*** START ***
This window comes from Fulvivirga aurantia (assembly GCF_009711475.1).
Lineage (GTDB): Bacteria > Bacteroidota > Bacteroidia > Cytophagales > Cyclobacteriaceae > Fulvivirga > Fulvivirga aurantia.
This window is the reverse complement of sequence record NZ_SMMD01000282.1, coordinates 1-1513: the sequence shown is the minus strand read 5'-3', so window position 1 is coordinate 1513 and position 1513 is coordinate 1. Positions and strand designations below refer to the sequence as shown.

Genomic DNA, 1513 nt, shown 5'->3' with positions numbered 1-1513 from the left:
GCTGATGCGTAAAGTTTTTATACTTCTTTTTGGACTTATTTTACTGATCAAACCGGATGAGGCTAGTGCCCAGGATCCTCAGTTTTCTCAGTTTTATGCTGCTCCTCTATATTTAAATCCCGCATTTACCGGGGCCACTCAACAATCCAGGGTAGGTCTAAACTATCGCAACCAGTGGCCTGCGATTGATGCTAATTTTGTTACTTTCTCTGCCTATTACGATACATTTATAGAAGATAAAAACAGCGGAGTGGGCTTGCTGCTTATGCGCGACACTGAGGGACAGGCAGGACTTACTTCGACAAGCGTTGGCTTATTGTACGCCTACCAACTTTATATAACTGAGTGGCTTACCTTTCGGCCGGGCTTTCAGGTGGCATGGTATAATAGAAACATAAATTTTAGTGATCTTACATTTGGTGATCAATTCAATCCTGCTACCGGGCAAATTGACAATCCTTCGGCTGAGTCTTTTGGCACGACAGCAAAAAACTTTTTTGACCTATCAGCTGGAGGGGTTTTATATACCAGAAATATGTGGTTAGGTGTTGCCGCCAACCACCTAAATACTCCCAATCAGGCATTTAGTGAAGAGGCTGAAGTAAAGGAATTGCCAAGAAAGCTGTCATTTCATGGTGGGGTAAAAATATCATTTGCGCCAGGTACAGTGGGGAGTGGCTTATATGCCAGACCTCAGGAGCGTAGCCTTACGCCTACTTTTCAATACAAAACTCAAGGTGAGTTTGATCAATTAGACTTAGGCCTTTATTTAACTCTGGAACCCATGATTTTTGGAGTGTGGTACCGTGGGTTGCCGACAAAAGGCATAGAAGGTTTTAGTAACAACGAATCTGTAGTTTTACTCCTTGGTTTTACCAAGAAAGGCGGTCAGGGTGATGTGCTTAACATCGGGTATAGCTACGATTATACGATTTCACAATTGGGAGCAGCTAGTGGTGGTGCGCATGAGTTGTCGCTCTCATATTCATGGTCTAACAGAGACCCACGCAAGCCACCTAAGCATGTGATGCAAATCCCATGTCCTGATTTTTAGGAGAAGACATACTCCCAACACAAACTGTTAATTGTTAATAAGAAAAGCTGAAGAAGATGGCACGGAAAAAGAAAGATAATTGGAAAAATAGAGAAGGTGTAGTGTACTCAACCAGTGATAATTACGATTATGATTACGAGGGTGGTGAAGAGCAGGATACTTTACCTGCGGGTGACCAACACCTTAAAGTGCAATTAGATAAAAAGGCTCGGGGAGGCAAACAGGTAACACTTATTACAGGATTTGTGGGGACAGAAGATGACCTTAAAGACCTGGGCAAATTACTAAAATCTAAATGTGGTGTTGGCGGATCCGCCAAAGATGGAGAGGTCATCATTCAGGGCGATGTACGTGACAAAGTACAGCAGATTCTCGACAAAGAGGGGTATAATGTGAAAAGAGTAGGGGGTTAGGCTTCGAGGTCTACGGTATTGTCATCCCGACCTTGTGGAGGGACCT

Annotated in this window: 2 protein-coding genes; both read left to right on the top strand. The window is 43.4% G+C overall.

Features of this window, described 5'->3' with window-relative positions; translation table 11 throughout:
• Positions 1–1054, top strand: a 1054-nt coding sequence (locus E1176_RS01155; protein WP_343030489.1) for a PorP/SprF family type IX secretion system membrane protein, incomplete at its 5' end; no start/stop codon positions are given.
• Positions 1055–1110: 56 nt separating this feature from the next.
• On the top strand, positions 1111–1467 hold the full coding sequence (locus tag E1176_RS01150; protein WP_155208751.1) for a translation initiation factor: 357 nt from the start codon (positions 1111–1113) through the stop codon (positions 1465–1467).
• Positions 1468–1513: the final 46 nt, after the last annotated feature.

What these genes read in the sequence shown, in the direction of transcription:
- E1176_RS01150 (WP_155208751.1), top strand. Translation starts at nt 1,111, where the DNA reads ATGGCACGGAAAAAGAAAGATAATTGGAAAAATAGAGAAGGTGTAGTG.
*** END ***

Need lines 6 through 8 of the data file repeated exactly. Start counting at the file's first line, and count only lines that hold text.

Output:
Annotated in this window: 2 protein-coding genes; both read left to right on the top strand. The window is 43.4% G+C overall.

Features of this window, described 5'->3' with window-relative positions; translation table 11 throughout:
• Positions 1–1054, top strand: a 1054-nt coding sequence (locus E1176_RS01155; protein WP_343030489.1) for a PorP/SprF family type IX secretion system membrane protein, incomplete at its 5' end; no start/stop codon positions are given.